Doctor insights on:
Hematuria Caused By Hernia
Having pain in groin area and around testicles after stretching out groin for martial arts. Went to E.R did MRI and urine test. No hernia visible but blood in urine. Diagnosed with kidney stones. Been 3 weeks still hurting in groin.
Hematuria is the presence of blood in the urine. When you can see the blood, it's called gross hematuria. When the blood can only be seen under a microscope it is known as microscopic hematuria. Hematuria can be caused by kidney stones, kidney infections, urinary tract infections, an enlarged prostate, cancer, certain medications, and ...Read more
Enlarged opening: A hiatal hernia occurs when the normal opening in the diaphragm that allows the esophagus to pass through stretches out and allows the stomach to herniate in to the chest. While genetics, trauma, and obesity can be contributing dactors, it is generally not possible to determine why some people develop them and others don't. ...Read moreSee 1 more doctor answer
Stretched diaphragm: There is normally a hole in the diaphragm through which passes the esophagus. The diaphragm separates the abdominal and chest cavities, and the chest cavity is like a vacuum. When the normal opening stretches out and becomes large enough, the stomach gets "sucked" into the chest slowly. Why some get this and others don't is largely a mystery. ...Read more
Unknown: The hiatus is the normal hole in the diaphragm muscle thru which the esophagus passes to go from the chest to the abdominal cavity. A hiatal hernia is an enlargement of this opening thru which the stomach can slip up into the chest. This is found in 15% of people & rarely causes symptoms. It is unclear if this develops before birth and/or develops in response to elevated abdominal pressure. ...Read moreSee 2 more doctor answers
No relation: Hernia is a defect in the abdominal wall. It is located where the spermatic cord travels or the round ligament in females. People can get direct or indirect hernias. There isn't a relationship between migraines and hernia. Doctors looked at the relationship between migraine headaches and patent foramen ovale but did not find a positive relationship with closure of pfo. ...Read more
Multiple: The most common causes for an umbilical hernia include stretching and thinning of the abdominal wall with increased intraabdominal pressure. The classic examples are preganant women and obese people. Lack of exercise and abdominal wall atrophy is another cause. Previous incisions around the umbilicus can result in umbilical hernias as well. ...Read moreSee 2 more doctor answers
Pain: The typical symptoms of a hernia are a bulge and pain. The pain is caused by abdominal contents protruding through the hole in the abdominal wall (the hernia). Best to get it checked out by your primary care provider. Sometimes need a ct scan or ultrasound to make the diagnosis. Occasionally, a surgical procedure is needed to make the diagnosis. Hope this helps! ...Read moreSee 1 more doctor answer
Hiatal hernias do not usually cause symptoms. In some cases, though, hiatal hernias cause stomach acid to leak into the esophagus. This is called acid reflux or gastroesophageal reflux, and it can cause symptoms, including:
●burning in the chest, known as heartburn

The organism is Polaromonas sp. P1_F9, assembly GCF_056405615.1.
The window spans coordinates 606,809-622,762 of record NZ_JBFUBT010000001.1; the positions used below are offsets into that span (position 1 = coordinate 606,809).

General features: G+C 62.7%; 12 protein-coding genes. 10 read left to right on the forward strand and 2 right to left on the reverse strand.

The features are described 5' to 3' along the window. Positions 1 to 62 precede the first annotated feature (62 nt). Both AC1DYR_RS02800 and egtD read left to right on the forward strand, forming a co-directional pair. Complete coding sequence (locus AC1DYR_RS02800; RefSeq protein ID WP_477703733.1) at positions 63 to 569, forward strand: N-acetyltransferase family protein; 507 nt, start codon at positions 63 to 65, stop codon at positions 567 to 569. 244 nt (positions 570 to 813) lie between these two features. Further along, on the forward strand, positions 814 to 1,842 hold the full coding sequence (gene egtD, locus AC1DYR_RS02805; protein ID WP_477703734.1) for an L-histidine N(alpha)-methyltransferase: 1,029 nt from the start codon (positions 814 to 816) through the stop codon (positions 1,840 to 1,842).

●burning in the throat or an acid taste in the throat
●stomach or chest pain
●trouble swallowing ●a raspy voice or a sore throat. ...Read more
It can: Large hiatal hernias, known as paraesophageal hernias, can cause chest pain, and the feeling there is a balloon inside that needs to burst. They can also cause difficulty eating, weight loss, and anemia, and sometimes heartburn and vomiting. Small hiatal hernias do not cause pain. An upper GI contrast study can tell the difference. Hope this helps! ...Read more
Not Directly: A femoral hernia would not interfere with your pregnancy unless bowel would get stuck in the hernia, requiring emergency surgery. This is very rare since the enlarging uterus occupies the pelvis, effectively "blocking" bowel from entering the hernia. Even with an emergency operation, a miscarriage is not inevitable. Best to repair hernias when not pregnant. ...Read moreSee 1 more doctor answer
Yes, but not common: Seeing gross bloody urine (gross heamturia) or few or some red bladder cell under microscope (microhematuria) is possible, but still not common for prostatitis while prostatitis has been commonly assigned to many men with some urinary symptoms such as some suprapubic discomfort, vague ache / pain in the perineum (between sac and anus), slow start of urine flow, slow urine flow, etc. ...Read moreSee 2 more doctor answers
No: See Surgeon to Rx hernia. See Dentist to begin investigating cause of bad breath. Additional investigation by Physician may be required. Bad breath usually from infection (cavities, gum disease, infected tonsils) and/or trapped food debris on tongue or in particular between teeth. Please seek professional help. ...Read moreSee 6 more doctor answers
Nope.: The hiatus is the hole in the diaphragm thru which the esophagus passes to enter into the abdominal cavity; a hiatal hernia is an enlargement of this hole. It cannot be seen nor touched on physical examination. In contrast, a ventral hernia may cause the abdomen to protrude, as can a separation of the rectus muscles very common in men who are "round"in the midsection: this is called diastasis. ...Read moreSee 1 more doctor answer
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